Last week, I advised empathizing before advising. To attempt to remedy my hypocrisy, I will now empathize with the desire not to empathize. Because there really are a bunch of good and legitimate reasons we try other tacks. I’ll say some reasons I don’t empathize, so I’m not speculating too much about general motivations, but I think my reasons are common ones.

A big reason I don’t empathize is that when I perceive what seems like an obvious gap in someone’s thinking, or thing they could do to fix their situation, I get excited! I really do want other people to be happy and like helping them, and often I feel impatient about getting right to the heart of things. Plus, people are often asking for non-empathy things, such as advice. 

A related thing is that a big part of me likes conversations to be fast-paced. This goes along with being impatient, but it’s not the same thing. I like the energy and positive affect that comes from getting ideas out there quickly. I like conversations where everyone is interrupting everyone. Not everyone does, and I try to reign in this tendency of mine depending on context.

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Reminder: Empathize First!

If you’re talking to someone who is seeking support, it is incredibly useful to empathize before giving advice. This is true even if the person is nominally seeking advice. 

I know to do this, but in the past few weeks, it’s happened at least three times that I can think of that I’ve been in a group situation where someone who was visibly upset came to the group for support with a difficult situation, and then we all jumped in with advice. I won’t go as far as to say that the advice was useless. I know from experience that I can partly take in advice even when I’m triggered, and that I will often go home and think about what the people told me to do.

But empathy first is still the way to go for a few reasons.

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Conversation Rules for My Birthday Party

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The feedback I got indicated that the “ask a personal question” rule was the most helpful. 

I suspect that setting the intention to have good conversations in the first place was more effective than the specific ruleset, but it’s hard to know with these things. I consider the ruleset an alpha version, and I want to experiment much more with parties specifically designed to produce good conversations.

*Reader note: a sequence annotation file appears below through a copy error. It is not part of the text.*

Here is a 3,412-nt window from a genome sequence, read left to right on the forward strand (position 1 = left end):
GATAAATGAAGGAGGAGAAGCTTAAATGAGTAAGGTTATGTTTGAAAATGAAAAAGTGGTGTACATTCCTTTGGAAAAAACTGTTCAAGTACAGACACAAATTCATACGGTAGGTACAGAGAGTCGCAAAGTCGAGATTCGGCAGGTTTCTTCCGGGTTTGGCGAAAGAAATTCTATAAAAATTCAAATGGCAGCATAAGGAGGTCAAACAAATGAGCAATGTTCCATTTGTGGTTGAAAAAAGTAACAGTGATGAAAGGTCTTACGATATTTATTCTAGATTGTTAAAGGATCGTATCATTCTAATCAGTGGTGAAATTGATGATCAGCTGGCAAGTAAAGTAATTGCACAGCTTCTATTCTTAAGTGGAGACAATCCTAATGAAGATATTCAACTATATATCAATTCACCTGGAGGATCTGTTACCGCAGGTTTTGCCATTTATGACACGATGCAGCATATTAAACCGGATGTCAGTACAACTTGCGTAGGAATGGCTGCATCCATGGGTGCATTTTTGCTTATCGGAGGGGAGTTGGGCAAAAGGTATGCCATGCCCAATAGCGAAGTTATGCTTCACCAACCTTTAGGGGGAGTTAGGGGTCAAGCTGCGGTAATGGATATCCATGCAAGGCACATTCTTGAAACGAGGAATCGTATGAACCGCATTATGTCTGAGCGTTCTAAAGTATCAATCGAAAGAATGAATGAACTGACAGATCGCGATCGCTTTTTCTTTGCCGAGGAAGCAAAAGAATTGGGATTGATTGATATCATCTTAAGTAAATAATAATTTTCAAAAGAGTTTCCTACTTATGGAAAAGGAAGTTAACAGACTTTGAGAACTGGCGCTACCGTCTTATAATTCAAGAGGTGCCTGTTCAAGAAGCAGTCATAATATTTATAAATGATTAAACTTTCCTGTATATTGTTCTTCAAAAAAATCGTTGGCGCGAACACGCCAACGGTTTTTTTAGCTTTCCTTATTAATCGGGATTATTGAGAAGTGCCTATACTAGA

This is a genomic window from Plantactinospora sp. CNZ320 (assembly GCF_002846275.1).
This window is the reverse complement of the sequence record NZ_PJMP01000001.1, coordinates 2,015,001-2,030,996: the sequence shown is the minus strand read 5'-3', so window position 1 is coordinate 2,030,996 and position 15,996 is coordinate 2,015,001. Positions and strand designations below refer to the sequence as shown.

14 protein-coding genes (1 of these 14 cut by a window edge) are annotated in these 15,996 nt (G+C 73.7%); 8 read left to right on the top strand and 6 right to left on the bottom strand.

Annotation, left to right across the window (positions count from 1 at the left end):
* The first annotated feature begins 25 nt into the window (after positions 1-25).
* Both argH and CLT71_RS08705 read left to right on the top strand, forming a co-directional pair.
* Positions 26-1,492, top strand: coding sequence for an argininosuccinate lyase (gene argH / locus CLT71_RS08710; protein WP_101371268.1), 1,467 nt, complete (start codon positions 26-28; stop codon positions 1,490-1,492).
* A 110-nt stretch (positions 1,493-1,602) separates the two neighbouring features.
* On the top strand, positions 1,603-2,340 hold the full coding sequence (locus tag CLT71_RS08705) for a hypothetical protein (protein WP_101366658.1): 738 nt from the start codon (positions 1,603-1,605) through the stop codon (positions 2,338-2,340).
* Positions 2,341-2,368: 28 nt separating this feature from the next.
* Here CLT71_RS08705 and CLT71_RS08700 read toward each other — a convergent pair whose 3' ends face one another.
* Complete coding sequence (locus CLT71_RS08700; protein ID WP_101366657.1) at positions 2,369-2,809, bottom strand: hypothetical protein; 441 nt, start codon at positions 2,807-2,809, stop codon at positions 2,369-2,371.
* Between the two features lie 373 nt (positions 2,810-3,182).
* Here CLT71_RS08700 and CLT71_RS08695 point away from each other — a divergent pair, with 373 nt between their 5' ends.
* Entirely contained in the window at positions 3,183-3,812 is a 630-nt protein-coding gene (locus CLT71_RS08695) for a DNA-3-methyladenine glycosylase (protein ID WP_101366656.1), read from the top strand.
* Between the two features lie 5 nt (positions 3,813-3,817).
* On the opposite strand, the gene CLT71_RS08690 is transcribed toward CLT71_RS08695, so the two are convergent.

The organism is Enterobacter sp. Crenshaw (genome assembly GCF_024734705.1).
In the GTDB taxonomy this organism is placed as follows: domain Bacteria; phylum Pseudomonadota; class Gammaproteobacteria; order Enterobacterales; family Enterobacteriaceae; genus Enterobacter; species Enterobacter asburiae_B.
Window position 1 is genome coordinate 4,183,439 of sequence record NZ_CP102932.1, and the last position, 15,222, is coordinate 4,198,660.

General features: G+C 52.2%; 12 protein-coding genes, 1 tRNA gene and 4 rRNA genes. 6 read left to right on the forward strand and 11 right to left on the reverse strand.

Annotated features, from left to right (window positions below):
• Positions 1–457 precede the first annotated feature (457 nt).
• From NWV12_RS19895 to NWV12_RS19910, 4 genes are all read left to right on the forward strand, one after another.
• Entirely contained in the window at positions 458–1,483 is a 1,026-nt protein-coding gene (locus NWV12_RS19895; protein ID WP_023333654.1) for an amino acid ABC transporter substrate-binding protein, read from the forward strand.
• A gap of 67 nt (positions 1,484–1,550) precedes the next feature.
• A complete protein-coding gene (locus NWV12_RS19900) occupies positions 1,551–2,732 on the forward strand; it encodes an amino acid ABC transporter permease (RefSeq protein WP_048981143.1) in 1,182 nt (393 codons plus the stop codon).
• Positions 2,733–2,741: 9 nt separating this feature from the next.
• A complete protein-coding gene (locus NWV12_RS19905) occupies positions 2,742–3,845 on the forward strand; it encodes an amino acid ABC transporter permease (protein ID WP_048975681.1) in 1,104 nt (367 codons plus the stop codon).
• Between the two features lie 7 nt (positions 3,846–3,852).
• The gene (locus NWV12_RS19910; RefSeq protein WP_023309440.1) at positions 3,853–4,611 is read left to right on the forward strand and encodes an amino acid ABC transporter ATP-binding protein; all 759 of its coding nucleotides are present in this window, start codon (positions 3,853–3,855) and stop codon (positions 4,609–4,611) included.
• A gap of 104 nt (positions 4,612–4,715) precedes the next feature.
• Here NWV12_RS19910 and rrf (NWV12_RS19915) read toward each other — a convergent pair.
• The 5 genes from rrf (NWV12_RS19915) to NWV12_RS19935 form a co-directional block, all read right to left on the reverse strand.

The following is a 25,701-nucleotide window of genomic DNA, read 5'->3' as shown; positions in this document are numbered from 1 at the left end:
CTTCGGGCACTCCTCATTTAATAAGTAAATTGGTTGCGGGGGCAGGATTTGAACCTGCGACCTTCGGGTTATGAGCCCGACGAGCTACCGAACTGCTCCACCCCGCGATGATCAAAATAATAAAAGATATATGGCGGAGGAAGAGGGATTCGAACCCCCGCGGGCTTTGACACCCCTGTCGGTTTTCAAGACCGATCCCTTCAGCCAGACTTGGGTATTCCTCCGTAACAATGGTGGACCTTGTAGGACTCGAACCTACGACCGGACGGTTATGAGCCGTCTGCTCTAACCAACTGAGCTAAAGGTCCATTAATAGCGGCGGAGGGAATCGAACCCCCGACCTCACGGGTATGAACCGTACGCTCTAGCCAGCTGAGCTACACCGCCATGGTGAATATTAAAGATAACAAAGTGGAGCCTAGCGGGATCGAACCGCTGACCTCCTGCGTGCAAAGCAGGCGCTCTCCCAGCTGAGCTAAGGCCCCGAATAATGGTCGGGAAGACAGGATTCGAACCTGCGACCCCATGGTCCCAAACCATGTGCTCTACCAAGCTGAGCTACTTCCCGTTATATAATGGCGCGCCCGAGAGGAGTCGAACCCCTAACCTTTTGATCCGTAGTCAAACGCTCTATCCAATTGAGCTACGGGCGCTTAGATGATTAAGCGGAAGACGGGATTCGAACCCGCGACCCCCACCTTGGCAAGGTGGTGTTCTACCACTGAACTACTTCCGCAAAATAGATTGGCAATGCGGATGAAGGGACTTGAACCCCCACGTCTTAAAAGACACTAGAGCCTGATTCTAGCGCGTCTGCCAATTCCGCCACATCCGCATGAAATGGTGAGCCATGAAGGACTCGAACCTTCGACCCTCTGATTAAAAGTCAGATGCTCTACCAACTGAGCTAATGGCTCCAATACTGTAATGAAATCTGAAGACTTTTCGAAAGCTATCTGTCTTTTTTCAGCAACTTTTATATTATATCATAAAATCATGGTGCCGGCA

Musings on Nihilism and Metaphysics

Today’s post will be a bit weirder than the usual fare. Ever since a fun discussion at Ephemerisle, I’ve had a bunch of things on my mind related to many worlds, the simulation hypothesis, and anthropics in general. I don’t understand anthropics. As far as I can tell, no one does.

In the narrative of my relationship with others, they’re the one who are nihilistic, not me. But, of course, it’s more complicated than that. We all have nihilistic parts. Mine is somewhat in shadow, mostly because of my judgments that it isn’t useful and that some of its conclusions are embarrassing or not prosocial enough.

I’ll explain how mine works. In fact, I’ll let my nihilistic part write a whole bit from its perspective. Here’s what it has to say:

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Still on Vacation, Self-leadership

The usual personal-growthy stuff is less on my mind than usual (despite having gotten some good related reading done), since I’m still in Maine on vacation with my family, and I once again didn’t get around to writing my usual Monday post. 

I’ll just throw out a brief story from my life.

I wrote a longish description of what “Self-leadership” means in IFS terms, but it bored me to reread it. Basically, it’s acting from your own best judgement, in a way that feels right and natural, devoid of “should” affect.

One of my historical patterns is getting upset to the point of crying when there’s something that seems important to me that I want from someone and am afraid I won’t get, particularly if I can’t “justify” the want. Unlike anger, sadness has been on my list of emotions to welcome and express for many years now now, which is one reason I’ve gotten a bunch of mileage out of using this pattern to short circuit angry feelings.

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Where I’ve Been, and a Brief Taxonomy of Bad Patterns

I didn’t post yesterday because I was traveling all day. I got up extremely early and took Lydia on a cab to SFO for a flight to JFK, then took another flight to Portland, ME, then another cab, then a ferry. Add in time being pushed three hours ahead, and that’s the day. I also didn’t have my computer last Wednesday-Sunday because we were at Ephemerisle, which we got home from late, with just barely enough time to nap and pack. The weekend before that, we went to Napa for my cousin’s wedding, and before that we were at the EA Summit…